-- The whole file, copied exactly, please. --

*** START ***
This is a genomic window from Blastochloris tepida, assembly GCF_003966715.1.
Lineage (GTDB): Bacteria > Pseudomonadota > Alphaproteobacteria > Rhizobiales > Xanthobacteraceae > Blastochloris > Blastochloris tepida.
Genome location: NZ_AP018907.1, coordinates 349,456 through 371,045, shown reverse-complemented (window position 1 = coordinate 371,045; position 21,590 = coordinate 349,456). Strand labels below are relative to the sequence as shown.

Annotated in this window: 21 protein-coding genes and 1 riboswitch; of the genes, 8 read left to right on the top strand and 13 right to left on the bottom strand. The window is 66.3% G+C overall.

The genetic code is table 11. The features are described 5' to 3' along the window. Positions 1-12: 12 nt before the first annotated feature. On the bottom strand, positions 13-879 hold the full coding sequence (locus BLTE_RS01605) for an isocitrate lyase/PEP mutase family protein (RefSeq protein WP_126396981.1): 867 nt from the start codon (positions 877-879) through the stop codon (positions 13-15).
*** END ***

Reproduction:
This is a genomic window from Blastochloris tepida, assembly GCF_003966715.1.
Lineage (GTDB): Bacteria > Pseudomonadota > Alphaproteobacteria > Rhizobiales > Xanthobacteraceae > Blastochloris > Blastochloris tepida.
Genome location: NZ_AP018907.1, coordinates 349,456 through 371,045, shown reverse-complemented (window position 1 = coordinate 371,045; position 21,590 = coordinate 349,456). Strand labels below are relative to the sequence as shown.

Annotated in this window: 21 protein-coding genes and 1 riboswitch; of the genes, 8 read left to right on the top strand and 13 right to left on the bottom strand. The window is 66.3% G+C overall.

The genetic code is table 11. The features are described 5' to 3' along the window. Positions 1-12: 12 nt before the first annotated feature. On the bottom strand, positions 13-879 hold the full coding sequence (locus BLTE_RS01605) for an isocitrate lyase/PEP mutase family protein (RefSeq protein WP_126396981.1): 867 nt from the start codon (positions 877-879) through the stop codon (positions 13-15).